When your video is complete, you will probably want to share it with others. This page will show you the process.
Choose a method of sharing that meets your learning and audience objectives.
Sharing Files Directly
The most straightforward way to share a file is to give the file—or access to it—directly to the intended viewer. There are significant drawbacks to this method, but it can be appropriate in the right circumstances.
Video files are usually large. This makes sending a file as an email attachment challenging. Even if both the sender and receivers have good internet bandwidth, their email host may not allow attachments as large as a video file. Furthermore, mobile and rural recipients will have to use their limited data to download the file.
If the file is only a few MB, send it however you feel is best, but for larger files, consider using one of these options.
- Upload the file to a service like Box or Google Docs and then share the link
- Burn a DVD and mail the disc
- Copy the file to a thumbdrive and send through the mail or courier service
It is possible to save files on a website directly, but the process tends to be slow for everyone and uses the site's bandwidth for large files. It's better to serve the file from a service that is designed for sharing whenever possible, especially if you expect much interest in the content. Include that link on your website instead of the file itself.
Uploading to YouTube
Typically you will want to share your videos on a streaming service. YouTube is the most popular video hosting site so you will have more potential traffic there than other hosts.
Uploading to YouTube is simple, but the process is slightly different depending on whose account you would like to post to.
Posting to UC ANR's YouTube Channels
By posting your video on the official UC ANR YouTube channel, you will receive the most exposure for your work. Staff of Strategic Communications can also use your video in promotions and in other media if you post it through their content pipeline.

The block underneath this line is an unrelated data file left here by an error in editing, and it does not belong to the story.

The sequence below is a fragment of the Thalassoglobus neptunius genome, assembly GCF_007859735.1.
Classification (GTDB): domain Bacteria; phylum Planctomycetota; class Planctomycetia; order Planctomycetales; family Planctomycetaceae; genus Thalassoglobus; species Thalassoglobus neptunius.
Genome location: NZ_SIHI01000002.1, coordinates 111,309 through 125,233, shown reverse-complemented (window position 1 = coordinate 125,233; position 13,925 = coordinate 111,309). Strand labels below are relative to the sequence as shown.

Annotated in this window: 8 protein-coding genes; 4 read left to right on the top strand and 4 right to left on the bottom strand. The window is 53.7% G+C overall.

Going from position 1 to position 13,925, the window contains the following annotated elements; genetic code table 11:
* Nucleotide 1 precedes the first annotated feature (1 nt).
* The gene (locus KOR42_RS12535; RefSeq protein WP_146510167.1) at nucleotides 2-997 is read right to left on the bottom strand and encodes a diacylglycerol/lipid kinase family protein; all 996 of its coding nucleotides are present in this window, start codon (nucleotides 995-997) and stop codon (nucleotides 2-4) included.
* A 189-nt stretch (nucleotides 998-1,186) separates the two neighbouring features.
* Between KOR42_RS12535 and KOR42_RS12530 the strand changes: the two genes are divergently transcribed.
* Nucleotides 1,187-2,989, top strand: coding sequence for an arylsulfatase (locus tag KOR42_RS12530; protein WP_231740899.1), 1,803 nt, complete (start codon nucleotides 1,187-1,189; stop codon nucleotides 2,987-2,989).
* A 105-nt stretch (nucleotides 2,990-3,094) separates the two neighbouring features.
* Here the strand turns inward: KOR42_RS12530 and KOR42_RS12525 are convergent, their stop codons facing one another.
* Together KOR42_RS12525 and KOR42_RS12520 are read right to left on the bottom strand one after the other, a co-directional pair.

Videos on UC ANR's channel can show the breadth of our work, but should be of interest regionally or statewide. For example, videos on a widespread pest, healthy living, forestry, or crop science would be appropriate, but a video on Mammoth Lakes' water/sewer distribution system would not.
Although the requirement is not strict, videos should be between 3 and 15 minutes in length.
The videos do not have to be produced by a professional, but they will need to have a minimal level of quality. If you have followed this course, you will have no issues meeting that standard. Look over the production checklist to make sure you haven't forgotten anything important!
We highly recommend a self-check on style quality standards and accuracy. Please see the Quality Assurance page for some simple steps you can use to assess your video.
Videos can be uploaded to either the English- or Spanish-language channels managed by UC ANR. You can also post to established sub-channels such as UC IPM or UC Master Gardeners.
Effective August 20, 2020 videos for both the English and Spanish language UC ANR channels should be directed to Ricardo Vela and not Ray Lucas. (Ray is retiring, and we wish him well!) The webinar was recorded before this change.
Posting to Your Personal Channel
Sometimes it is more appropriate to post a video to your personal or local YouTube channels.
Situations where posting to a local or personal channel include:
- The content is only of local interest
- You want to keep a file unlisted but want to share the link, such as in an e-learning module
- The video's final destination is a personal social media site like Facebook or Twitter, and the content and format suits that better than UC ANR's channel (although you can upload directly to those sites)
- It might be interesting or useful but the format or quality is unsuitable for the official channel; ex: recorded lectures, quick clips of insects, Zoom recordings, shaky video.
Adobe Premiere Elements can automate the uploading process to a local or personal YouTube page that you control.
Titles, Keywords, and More